Buggin' Out

A creepy-crawly exhibit scuttles into the health museum.

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HealthSpace Cleveland finds the link between bugs - and CSI's William Petersen.
HealthSpace Cleveland finds the link between bugs and CSI's William Petersen.

M. Lee Goff, a founding member of the American Board of Forensic Entomology, wants to dispel one myth propagated by TV's CSI: Crime Scene Investigation. "We don't dress as well [as our television counterparts]. We're basically a bunch of slobs."

The good doctor, a consultant on CBS's hit show, is the curator of another CSI -- CSI: Crime Scene Insects, an exhibit opening Thursday at HealthSpace Cleveland. Loaded with forensic facts and hands-on activities, CSI looks at the use of beetles, flies, and maggots at crime scenes. "People are always fascinated by insects," says Goff. "It's kind of an attraction-repulsion thing. You combine insects with crimes, and people want to [see it]."

Models, computer stations, specimens, displays, simulated crime scenes, and a strobe-lit sculpture called the Fly Wheel make up the bulk of the exhibition, which oughta sate the public's jones for all things CSI, says Goff. "It presents all the different aspects, from insect evidence to the solution of a crime." CSI: Crime Scene Insects is at HealthSpace Cleveland (8911 Euclid Avenue) through January 30. It's open 9 a.m. to 5 p.m. Tuesday through Friday, 10 a.m. to 5 p.m. Saturday, and noon to 5 p.m. Sunday. Admission is $7, $5 for kids; call 216-231-5010. -- Michael Gallucci

Who You Gonna Call?
Ghost hunters prowl Shawshank.

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Mansfield Reformatory's Ghost Hunt goes way beyond your typical haunted house. "We have real paranormal investigators who volunteer," says coordinator Janice Urban. "And we never have a night where nothing happens." Participants use flashlights, cameras, and other recording devices to search for apparitions at the all-night affair, which takes place at the same prison where The Shawshank Redemption was filmed. And while some may not see anything at first, they'll often find strange sources of light in their pictures and hear eerie sounds when they review their recorded experiences (collected at www.mrps.org). Huntin' starts at 7:30 p.m. Saturday (and lasts till 6 Sunday morning) at Mansfield Reformatory (on State Route 545 and Reformatory Road in Mansfield). Admission is $50 (food is included); call 419-522-2644. -- Chris Miller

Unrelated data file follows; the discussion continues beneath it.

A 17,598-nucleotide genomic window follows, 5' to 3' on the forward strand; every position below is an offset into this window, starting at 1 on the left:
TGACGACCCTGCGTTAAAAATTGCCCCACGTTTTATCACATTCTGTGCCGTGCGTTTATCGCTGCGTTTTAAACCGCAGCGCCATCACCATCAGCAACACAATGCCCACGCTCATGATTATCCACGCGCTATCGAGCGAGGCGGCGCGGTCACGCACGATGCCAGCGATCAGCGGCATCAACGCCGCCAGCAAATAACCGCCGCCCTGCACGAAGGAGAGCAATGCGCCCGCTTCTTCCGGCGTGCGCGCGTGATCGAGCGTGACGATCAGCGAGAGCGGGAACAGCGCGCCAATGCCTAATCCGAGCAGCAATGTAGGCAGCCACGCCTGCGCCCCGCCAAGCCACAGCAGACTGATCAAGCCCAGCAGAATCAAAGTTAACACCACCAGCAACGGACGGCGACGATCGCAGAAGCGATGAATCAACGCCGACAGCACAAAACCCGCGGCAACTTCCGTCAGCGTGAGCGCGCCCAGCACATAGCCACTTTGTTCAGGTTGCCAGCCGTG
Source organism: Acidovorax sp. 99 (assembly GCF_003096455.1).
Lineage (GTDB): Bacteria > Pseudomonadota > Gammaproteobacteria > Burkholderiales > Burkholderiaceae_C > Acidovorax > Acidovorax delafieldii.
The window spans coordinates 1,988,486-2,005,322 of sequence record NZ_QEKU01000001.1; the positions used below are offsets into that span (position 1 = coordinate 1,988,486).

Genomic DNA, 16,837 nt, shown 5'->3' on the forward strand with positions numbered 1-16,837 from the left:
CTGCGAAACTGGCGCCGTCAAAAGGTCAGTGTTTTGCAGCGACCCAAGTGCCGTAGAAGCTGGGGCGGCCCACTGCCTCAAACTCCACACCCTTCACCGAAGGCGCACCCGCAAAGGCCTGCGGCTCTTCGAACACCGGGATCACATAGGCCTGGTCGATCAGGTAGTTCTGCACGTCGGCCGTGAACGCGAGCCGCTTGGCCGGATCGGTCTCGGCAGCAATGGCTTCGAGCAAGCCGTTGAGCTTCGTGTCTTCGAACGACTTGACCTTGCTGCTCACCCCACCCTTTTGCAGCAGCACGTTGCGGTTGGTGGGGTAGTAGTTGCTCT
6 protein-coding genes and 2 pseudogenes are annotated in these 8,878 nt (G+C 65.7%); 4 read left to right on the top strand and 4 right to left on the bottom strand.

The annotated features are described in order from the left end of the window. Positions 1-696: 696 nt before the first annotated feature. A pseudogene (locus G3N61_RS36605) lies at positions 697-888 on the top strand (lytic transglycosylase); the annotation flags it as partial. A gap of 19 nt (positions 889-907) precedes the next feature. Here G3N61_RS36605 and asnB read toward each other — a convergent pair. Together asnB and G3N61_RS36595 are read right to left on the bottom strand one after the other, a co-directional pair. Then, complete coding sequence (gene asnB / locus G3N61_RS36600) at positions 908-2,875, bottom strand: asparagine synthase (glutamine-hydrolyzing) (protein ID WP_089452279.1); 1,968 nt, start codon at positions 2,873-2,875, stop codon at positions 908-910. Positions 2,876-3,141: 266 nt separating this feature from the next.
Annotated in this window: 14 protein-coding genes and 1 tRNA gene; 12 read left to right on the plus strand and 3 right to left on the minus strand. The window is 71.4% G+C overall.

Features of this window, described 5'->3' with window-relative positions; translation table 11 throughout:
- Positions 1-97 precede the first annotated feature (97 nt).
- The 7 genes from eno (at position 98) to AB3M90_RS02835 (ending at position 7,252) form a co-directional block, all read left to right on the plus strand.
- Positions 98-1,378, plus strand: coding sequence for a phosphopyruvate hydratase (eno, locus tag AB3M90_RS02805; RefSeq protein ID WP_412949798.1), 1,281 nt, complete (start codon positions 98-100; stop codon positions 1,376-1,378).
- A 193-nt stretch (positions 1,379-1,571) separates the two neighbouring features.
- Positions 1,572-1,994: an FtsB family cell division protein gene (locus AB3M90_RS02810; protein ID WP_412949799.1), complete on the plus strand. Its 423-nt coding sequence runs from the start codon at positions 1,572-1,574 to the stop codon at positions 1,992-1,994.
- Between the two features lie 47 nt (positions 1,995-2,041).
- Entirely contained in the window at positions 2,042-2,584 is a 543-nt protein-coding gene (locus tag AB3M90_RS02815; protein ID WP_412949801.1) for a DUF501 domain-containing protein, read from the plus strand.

I Wanna Be Documented
Ramones flick traces the band's rocky road.


When the Ramones first plugged in, sometime in 1974, a revolution was launched. They were four scrappy kids who could play maybe three chords among them. But they made the most of those three chords, spearheading the U.S. punk movement in the process. End of the Century: The Story of the Ramones outlines their history and legacy. It also reveals how screwed up Johnny (a fascist), Joey (obsessive-compulsive), and Dee Dee (drug addict) really were. Poignant (only drummer Tommy from the original quartet is still alive) and celebratory, End of the Century is a loud and loving tribute. Hey ho, let's go to the Cleveland Cinematheque (11141 East Boulevard) at 10 p.m. Saturday and 8:30 p.m. Sunday. Admission is $8; call 216-421-7450. -- Michael Gallucci

Buckeyes on a Budget

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The Shamrock Inn eases the agony and celebrates the ecstasy of weekly OSU games with Sick Saturdays, which include free pizza and 75-cent beers. "We don't get into the glamour or glitz like other joints," says bartender Marty Chick. "But we have what people want: cheap prices." Happy hour begins at noon and runs through 6 p.m. Saturday at the Shamrock Inn, 7500 Mentor Avenue in Mentor; call 440-946-3111. -- Chad Felton

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